Richard “Red” Nichols was lead designer at the Bianchi holster company for many years. I’ve known him for decades: he was often in attendance back in the days when I shot the Bianchi Cup, and I’ll never forget him taking me and some other writers on a fascinating tour of the factory in Temecula, California.
He and collector John Witty have just come out with a fascinating book called “Holstory,” the title being a clever play on “history of holsters.” Being on top of this topic more than most folks, I was surprised at how much I learned between its strikingly photographed covers.
For example, I had known of famed early Twentieth Century gunfighter Tom Threepersons and his holster design, but didn’t know the details of all that went into those scabbards, nor the fascinating tale behind the identity confusion that occurred between him and Canadian rodeo champion Tom Three Persons.
Much of the value of this book is in the richness of detail. The complicated relationship between mid-Twentieth Century New York holster-maker Chic Gaylord, some of whose designs we still use today, and his controversial protégé and successor Paris Theodore, for example. I had grown up seeing pictures of the legendary gun expert Elmer Keith doing fast draw exhibitions drawing big twin Smith & Wessons at once from mirror image Berns-Martin breakfront holsters. It turns out that those classic old revolvers were fraternal rather than identical twins: one is a Triple Lock .44 Special, and the other, a .38/44 Outdoorsman. I had never noticed that the cartridge loops integral to the rig were in two calibers: a row of .38s for the Outdoorsman, and another of .44s for the Triple Lock. This rig not only still exists, but appears on the striking cover of “Holstory.”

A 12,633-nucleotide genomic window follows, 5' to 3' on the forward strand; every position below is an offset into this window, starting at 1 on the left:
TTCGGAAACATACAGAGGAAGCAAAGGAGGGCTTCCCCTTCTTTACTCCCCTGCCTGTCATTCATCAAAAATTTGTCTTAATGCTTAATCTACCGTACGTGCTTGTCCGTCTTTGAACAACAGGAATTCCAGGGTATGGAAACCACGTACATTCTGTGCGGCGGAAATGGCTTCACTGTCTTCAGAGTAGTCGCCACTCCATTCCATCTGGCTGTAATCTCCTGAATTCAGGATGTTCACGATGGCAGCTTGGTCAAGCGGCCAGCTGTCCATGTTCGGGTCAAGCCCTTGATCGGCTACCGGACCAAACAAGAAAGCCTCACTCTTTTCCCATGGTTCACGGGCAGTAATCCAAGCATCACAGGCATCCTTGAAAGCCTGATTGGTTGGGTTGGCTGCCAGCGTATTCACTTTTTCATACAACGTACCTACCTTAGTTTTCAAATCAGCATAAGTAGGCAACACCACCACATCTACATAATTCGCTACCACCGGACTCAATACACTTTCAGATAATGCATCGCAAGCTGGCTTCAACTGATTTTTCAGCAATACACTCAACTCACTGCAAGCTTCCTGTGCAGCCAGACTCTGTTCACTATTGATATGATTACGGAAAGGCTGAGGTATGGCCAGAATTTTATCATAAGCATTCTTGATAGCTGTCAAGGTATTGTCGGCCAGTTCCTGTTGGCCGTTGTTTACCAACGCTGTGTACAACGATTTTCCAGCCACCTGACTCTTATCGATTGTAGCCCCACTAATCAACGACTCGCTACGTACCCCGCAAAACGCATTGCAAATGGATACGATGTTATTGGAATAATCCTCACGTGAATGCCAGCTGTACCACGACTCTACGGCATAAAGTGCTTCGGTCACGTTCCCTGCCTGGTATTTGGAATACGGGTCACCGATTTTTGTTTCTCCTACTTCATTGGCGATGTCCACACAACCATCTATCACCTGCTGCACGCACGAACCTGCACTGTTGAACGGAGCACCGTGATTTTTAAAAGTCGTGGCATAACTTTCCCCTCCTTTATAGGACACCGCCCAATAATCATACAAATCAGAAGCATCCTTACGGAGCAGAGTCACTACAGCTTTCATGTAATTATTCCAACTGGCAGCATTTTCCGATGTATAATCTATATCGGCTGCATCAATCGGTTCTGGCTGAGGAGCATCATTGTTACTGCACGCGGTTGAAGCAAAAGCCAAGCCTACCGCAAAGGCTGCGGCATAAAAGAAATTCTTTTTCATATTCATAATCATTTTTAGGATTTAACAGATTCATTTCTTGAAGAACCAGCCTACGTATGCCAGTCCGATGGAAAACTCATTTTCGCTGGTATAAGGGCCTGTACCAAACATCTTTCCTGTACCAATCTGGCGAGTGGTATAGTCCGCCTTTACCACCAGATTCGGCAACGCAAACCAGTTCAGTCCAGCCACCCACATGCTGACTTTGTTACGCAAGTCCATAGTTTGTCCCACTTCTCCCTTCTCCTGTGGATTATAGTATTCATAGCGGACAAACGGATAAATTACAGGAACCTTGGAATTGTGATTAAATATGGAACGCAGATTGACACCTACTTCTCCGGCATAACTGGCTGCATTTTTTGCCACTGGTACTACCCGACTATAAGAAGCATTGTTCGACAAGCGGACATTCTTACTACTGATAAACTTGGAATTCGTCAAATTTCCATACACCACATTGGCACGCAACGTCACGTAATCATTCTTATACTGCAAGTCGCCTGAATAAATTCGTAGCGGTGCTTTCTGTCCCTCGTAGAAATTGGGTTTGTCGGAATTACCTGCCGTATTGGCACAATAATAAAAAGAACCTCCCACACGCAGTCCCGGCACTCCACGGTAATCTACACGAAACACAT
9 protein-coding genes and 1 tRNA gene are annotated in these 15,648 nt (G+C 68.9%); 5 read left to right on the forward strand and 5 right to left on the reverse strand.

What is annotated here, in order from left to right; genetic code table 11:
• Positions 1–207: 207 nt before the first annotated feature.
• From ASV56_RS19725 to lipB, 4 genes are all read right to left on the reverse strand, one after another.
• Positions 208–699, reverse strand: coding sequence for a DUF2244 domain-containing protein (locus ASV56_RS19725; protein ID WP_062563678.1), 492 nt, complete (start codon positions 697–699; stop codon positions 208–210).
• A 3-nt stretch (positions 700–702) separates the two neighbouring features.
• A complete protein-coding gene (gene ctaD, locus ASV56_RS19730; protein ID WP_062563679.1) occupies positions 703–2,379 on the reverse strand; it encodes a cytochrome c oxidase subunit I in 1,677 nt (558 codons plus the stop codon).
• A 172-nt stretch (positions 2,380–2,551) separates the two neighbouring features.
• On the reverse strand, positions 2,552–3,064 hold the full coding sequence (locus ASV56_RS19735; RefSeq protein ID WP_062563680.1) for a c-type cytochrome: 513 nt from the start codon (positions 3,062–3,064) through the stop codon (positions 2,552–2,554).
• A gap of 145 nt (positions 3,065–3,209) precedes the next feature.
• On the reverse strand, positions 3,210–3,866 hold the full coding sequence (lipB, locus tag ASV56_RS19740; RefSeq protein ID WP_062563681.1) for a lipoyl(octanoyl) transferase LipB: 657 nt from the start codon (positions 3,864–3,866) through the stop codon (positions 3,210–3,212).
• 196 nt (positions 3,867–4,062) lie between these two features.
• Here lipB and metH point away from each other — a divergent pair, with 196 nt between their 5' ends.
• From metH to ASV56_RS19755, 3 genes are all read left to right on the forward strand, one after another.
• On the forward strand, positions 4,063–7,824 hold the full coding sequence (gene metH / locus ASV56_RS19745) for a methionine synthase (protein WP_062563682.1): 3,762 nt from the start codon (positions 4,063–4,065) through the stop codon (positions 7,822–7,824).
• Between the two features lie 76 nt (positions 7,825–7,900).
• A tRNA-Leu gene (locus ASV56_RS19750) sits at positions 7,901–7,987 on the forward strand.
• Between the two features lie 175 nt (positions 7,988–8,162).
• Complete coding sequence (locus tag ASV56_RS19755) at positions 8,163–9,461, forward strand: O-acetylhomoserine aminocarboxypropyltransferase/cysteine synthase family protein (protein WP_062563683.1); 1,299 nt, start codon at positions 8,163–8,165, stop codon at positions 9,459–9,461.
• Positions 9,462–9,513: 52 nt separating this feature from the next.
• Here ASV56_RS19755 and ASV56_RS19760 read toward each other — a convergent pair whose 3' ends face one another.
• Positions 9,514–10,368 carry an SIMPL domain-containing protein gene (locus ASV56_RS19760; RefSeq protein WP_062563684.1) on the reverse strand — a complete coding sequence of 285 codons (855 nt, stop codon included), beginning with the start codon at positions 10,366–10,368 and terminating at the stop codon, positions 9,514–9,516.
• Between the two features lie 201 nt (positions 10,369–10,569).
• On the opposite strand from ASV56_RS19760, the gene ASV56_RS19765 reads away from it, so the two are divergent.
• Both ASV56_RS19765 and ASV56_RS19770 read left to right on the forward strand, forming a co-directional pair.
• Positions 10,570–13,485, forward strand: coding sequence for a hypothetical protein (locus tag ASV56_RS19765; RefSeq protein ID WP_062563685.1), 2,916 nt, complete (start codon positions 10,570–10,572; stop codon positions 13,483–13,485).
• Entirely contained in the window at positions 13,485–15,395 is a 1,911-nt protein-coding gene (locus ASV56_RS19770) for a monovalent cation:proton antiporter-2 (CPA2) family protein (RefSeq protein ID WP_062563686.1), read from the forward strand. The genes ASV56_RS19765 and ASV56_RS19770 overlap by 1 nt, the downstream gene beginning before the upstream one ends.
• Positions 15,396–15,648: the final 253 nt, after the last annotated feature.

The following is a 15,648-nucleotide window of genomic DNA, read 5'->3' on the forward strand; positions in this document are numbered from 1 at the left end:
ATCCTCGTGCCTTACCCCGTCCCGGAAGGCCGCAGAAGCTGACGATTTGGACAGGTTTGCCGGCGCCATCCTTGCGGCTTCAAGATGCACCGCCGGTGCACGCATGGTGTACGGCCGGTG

More insider info on this project can be found at the always-interesting Smith-Wesson Forum, here. The book can be ordered from here. At the latter website, you can find an abundance of well-researched history on related matters, and also examples of Nichols’ own fine holsters that he makes today, some of which I’m proud to own. Lavishly illustrated and published books are expensive. So are laboriously researched tomes on niche topics. This book is both, which is why “Holstory” will cost you a C-note, but research sources in narrow areas of interest commonly cost that much or more, so I think it’s a good value.
I’m still trying to figure out whether to put my copy in my research library, or on my coffee table.
PS: I am reliably informed that if you order promptly, you should have gift copies of “Holstory” in time for Christmas.